Whether running an influencer marketing campaign or doing a collaboration post with another brand, make sure you’re crystal clear on what they stand for. Accidentally (or purposefully) aligning yourself with a brand that clashes with your values can hurt your credibility and trust.
For example, if sustainability is one of your core values but you work with an influencer who promotes excessive consumerism or has worked with other brands with poor environmental practices, your audience will notice.
It isn’t always easy to catch misalignment if the brand or influencer did something in the past that goes against your values. However, doing background research and thoroughly analyzing their online presence goes a long way.
On a related note, let us be clear that “causing a ruckus” with a portion of the population to increase representation and uplift marginalized populations is worth it—as long as you stick by the people you’re uplifting.
Recently, brands like Bud Light and Nike faced conservative backlash when they partnered with transgender influencers. While we applaud their efforts to increase representation, Bud Lite should have better supported the influencer, Dylan Mulvaney, to publicly stand by transgender people. Nike did a better job of this.
4) Talking About Your Brand Values Too Little or Too Much
Business owners often wonder how much they should talk about their brand values.
Here’s the thing: Every single post can support your brand values in some way.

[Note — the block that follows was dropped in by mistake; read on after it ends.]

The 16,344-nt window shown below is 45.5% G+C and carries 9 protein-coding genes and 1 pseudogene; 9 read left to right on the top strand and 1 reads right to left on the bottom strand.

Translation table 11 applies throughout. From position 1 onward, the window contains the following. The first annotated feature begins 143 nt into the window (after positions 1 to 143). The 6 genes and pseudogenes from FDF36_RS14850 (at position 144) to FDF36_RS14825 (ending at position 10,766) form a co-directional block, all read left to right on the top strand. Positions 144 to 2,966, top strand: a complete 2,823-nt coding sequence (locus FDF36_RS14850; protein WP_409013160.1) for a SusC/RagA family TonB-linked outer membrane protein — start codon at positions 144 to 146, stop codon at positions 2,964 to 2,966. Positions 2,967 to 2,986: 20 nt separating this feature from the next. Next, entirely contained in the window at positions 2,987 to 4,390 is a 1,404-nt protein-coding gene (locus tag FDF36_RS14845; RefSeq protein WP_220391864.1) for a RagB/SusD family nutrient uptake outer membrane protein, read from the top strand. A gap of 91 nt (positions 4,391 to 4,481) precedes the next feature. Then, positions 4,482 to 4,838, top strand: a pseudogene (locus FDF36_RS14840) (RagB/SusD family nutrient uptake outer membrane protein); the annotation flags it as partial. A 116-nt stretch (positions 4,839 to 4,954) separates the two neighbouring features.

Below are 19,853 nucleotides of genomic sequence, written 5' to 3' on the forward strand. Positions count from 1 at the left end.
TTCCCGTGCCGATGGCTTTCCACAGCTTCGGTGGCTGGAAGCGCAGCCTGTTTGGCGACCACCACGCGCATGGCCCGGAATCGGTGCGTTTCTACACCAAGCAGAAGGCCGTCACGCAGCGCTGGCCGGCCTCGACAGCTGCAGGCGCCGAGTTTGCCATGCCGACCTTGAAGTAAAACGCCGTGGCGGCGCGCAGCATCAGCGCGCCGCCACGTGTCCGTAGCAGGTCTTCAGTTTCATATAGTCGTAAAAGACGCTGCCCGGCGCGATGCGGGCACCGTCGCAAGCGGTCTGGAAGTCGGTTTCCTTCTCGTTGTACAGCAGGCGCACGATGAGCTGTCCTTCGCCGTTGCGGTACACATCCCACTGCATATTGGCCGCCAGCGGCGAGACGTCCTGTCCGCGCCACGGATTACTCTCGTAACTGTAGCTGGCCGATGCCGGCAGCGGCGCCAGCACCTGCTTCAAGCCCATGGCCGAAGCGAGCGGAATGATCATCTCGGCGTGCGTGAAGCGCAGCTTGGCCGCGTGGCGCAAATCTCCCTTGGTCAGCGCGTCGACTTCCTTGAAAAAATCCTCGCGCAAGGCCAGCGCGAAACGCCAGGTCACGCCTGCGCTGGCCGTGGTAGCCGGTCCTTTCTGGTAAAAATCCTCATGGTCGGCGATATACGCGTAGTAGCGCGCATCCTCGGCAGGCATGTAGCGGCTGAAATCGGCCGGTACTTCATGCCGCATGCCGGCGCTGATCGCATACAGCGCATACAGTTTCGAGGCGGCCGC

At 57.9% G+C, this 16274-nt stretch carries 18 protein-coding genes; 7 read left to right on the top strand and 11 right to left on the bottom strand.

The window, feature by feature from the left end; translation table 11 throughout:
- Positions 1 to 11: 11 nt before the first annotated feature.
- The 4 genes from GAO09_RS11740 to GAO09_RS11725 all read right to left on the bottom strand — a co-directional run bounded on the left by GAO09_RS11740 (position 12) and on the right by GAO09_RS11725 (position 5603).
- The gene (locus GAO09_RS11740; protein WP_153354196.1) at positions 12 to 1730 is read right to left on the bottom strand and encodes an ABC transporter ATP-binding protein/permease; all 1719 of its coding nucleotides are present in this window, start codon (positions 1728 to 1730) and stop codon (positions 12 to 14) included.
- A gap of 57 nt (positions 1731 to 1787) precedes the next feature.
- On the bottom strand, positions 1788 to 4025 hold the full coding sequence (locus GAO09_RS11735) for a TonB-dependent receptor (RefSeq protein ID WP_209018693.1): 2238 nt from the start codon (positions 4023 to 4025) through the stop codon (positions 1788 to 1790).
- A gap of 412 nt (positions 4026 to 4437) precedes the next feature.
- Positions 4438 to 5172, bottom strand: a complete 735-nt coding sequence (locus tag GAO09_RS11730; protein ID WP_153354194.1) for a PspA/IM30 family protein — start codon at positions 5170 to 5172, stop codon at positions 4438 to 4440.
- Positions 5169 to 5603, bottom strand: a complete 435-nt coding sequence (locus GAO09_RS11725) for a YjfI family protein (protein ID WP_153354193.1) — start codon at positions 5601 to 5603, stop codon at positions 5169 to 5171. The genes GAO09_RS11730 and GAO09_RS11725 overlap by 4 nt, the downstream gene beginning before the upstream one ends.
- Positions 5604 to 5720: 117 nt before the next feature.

The better question is how often should you blatantly talk about social initiatives or causes you’re involved in. The answer to this will depend on the nature of your brand. For example, if you’re a charity, you’ll probably talk about social initiatives more than a web design agency.
That said, you should talk about your brand values more than you think. An audience member sees only some of what you post online. Plus, people need to see a message seven times before they take action. Repetition and finding fresh ways to showcase your values are essential.
With that in mind, you probably don’t only want to shout about the initiatives you’re involved in. Alternate those types of posts with stories, education, entertainment, and promotional posts so you don’t bore, confuse, or overwhelm your audience.
5) Ignoring Your Audience
Social media is a conversation that involves two parties: You and your audience. Part of capturing your values on social media involves listening to your people.
Whether it’s through live videos or written content, you can engage with your audience by starting conversations, asking questions, and responding to feedback (both positive and negative, as hard as that can feel).
If you don’t do that, you can miss powerful opportunities for connection and damage your sense of authenticity. For instance, if a follower responds to one of your posts with a reasonable critique or a passionate question but you ignore it, it can do more harm than good.
Long story short: Bring your audience into your circle and show them you value their voice. Social media is a collaborative platform—not a vortex for talking heads.
Free Resource: Uncover Your Brand Values
In this guide, you’ll get reflective prompts to clarify your values, templates to help put them into words, and ideas for where to showcase it all on your website.
To access the guide complete the form below: